Instead, many people would comment and say things like “I thought you were diabetic”, “should you be eating that”, and other things like that. At a certain point I got tired of hearing those questions almost every time I posted something so I stopped posting those pictures. You remove the catalyst and it takes all the steam out of people. Sure, it also kills some of the enjoyment, but I did and still do enjoy taking the pictures and going to see them on Instagram, where nobody criticizes or comments on what I might be eating.
What you also find is that you’re never sure what people are going to comment on. A few days ago, I decided to add to my health quest by trying to reduce my caloric intake to try to lose some weight. Because I walk a lot (averaging between 17,000 – 20,000 steps a day), I drink a lot of water.
Sunday night I happen to mention that I had walked 17,000 steps, ate 1500 calories, and consumed 26 cup of water. I thought nothing of it, but a lot of people were shocked to see that I had drank that much water. First we have people who think you’re not drinking enough water, and then they start to freak when they think you’re drinking too much water.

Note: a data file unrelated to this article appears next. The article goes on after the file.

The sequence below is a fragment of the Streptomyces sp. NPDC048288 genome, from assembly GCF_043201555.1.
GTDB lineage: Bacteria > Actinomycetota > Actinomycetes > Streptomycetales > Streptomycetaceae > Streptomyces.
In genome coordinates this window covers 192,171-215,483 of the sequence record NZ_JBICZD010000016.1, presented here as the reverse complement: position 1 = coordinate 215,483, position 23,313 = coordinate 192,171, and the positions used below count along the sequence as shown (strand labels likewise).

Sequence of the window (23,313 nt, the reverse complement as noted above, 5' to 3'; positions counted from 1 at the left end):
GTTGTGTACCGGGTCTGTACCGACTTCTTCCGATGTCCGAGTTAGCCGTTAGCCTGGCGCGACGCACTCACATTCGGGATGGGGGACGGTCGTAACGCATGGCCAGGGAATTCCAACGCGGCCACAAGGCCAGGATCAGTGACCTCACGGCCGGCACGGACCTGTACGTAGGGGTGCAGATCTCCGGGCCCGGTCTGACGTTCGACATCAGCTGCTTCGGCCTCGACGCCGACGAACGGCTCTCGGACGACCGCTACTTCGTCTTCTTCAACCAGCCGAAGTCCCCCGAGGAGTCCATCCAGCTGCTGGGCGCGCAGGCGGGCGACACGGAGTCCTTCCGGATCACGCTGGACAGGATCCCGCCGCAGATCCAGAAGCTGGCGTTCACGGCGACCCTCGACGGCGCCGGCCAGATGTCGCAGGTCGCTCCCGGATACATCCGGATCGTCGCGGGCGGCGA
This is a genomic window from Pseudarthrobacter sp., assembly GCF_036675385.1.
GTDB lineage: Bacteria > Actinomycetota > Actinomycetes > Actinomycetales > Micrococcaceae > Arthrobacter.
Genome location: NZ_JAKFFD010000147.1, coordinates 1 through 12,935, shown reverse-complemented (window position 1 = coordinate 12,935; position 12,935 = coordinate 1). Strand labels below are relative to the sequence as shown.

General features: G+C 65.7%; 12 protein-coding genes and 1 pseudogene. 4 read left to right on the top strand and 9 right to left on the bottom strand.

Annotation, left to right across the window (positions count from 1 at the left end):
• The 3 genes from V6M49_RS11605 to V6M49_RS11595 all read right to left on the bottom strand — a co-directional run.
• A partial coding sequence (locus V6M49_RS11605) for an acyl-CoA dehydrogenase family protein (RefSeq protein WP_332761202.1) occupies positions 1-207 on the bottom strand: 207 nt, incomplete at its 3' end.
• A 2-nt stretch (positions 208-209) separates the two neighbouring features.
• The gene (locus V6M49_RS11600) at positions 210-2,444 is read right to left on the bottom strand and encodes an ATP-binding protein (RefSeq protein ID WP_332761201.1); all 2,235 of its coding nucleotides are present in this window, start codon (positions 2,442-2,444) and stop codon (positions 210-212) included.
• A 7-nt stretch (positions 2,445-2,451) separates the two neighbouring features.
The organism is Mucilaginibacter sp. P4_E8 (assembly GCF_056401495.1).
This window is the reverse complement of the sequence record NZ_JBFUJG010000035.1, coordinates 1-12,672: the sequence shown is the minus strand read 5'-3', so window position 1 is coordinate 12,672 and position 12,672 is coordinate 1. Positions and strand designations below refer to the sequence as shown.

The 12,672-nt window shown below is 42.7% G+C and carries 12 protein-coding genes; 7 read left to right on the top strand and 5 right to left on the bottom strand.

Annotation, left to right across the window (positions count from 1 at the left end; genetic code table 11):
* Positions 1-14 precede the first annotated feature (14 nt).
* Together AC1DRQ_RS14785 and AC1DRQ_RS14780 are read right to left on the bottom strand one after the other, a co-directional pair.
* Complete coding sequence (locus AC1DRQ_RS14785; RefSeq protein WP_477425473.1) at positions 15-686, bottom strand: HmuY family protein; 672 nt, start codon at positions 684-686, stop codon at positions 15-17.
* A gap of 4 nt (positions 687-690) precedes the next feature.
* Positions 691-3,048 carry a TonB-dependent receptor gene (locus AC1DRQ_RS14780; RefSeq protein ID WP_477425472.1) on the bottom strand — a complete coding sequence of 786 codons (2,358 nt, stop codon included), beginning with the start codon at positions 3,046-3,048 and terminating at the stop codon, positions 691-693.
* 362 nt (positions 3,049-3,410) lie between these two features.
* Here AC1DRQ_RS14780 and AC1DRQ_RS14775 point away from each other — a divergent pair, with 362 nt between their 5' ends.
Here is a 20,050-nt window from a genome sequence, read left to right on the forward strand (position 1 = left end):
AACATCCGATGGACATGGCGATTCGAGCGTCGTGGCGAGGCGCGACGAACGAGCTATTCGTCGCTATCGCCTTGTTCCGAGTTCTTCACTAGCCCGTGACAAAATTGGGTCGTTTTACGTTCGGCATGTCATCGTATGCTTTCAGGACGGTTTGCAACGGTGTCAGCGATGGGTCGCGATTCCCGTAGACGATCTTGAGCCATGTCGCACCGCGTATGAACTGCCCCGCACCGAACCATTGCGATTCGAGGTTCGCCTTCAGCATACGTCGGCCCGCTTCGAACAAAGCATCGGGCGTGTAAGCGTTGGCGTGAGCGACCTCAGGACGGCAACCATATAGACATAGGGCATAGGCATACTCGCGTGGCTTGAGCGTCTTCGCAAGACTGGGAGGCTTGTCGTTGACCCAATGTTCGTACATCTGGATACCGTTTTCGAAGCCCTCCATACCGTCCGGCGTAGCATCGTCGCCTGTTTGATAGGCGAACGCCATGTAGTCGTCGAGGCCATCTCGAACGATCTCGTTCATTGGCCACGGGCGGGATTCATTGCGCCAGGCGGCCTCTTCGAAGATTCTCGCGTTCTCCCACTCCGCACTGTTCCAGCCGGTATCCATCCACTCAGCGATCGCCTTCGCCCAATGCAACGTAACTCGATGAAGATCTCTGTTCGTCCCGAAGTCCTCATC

I have to admit I didn’t see that one coming, but I drink when I’m thirsty and when I’m eating, and other than tracking it on my MyFitnessPal application, I don’t think much about it. Once again, I was sort of irked by the attention to something I thought was a throwaway comment. Yet, because so many people commented on it I went and did some research on it.
I found that scientists and physicians believe the maximum amount of water most people should consume in a day is between 14 to 17 cups. I have to admit I didn’t see that one coming, but in retrospect there’s 16 cups in a gallon, and a gallon of water every day is pretty high. Trust me, I easily drink more than that on a regular basis… now I have something to think about that I wouldn’t have if I hadn’t said something to the crowd.
In closing, I’ll say that the answer to the question about sharing or not should depend on what your goals are, or your reason for doing it. If you’re doing it to show off, that’s not always a good idea. If you’re doing it because you want to help people, that’s always a good idea. If you’re doing it for your own motivation, I think that’s a good idea but it could come with consequences. I think I’ve also shown that you might learn something that could keep you out of danger.
We don’t always get comments like “way to go” or “I’m happy for you, keep pushing forward”. That’s just the nature of the beast; you can’t please everyone, and you can’t have your expectations of others being too high.
Those are my thoughts. What do you have to say?